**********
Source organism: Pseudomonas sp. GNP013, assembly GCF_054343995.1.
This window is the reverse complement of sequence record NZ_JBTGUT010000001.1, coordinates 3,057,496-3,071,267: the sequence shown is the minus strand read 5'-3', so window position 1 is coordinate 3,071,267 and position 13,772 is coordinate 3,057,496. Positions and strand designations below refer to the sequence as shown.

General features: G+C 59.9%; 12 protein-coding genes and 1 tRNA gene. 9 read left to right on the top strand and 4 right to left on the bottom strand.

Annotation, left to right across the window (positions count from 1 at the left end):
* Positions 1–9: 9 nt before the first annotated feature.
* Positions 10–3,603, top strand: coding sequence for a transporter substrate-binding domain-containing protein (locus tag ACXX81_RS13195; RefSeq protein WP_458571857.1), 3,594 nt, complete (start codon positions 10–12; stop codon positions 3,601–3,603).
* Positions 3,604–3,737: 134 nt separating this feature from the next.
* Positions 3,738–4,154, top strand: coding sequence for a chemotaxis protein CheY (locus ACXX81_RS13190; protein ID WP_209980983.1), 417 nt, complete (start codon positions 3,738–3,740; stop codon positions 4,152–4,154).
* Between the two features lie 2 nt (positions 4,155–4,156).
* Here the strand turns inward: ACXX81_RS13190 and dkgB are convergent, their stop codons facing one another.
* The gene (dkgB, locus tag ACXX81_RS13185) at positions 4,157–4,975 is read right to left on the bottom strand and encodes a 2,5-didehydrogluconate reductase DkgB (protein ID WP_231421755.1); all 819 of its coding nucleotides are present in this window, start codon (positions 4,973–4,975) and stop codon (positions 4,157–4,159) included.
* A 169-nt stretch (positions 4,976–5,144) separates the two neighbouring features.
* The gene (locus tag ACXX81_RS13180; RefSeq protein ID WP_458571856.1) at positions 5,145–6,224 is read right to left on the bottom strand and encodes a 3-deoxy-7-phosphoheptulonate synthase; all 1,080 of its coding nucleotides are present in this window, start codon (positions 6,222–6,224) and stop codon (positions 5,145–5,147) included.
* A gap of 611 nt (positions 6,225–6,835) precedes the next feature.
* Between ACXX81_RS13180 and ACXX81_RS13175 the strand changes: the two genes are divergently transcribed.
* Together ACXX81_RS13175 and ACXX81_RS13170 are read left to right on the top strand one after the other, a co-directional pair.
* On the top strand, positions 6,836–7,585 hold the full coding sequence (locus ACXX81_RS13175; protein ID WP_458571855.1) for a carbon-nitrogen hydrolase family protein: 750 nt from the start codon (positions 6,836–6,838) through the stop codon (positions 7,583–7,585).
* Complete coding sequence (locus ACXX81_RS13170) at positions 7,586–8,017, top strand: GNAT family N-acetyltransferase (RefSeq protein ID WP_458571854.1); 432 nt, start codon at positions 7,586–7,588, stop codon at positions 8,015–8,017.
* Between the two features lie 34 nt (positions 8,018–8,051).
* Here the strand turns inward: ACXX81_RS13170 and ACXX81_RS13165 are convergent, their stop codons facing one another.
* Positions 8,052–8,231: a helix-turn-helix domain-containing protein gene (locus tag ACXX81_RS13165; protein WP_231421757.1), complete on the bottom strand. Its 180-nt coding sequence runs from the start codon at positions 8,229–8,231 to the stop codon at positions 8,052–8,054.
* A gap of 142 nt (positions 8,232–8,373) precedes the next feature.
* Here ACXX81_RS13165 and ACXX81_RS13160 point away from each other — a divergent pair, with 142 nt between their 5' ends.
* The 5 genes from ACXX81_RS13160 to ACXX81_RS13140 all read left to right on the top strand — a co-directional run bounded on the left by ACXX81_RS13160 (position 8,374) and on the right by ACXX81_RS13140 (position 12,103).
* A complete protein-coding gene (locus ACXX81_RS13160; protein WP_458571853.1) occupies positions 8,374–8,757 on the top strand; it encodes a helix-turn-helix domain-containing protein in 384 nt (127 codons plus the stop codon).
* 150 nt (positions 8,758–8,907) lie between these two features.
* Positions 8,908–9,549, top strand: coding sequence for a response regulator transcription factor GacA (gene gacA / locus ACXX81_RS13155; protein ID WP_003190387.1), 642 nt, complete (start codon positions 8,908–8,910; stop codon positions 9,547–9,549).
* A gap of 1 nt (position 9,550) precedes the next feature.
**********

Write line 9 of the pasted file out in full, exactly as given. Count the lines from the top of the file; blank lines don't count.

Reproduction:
* Between the two features lie 2 nt (positions 4,155–4,156).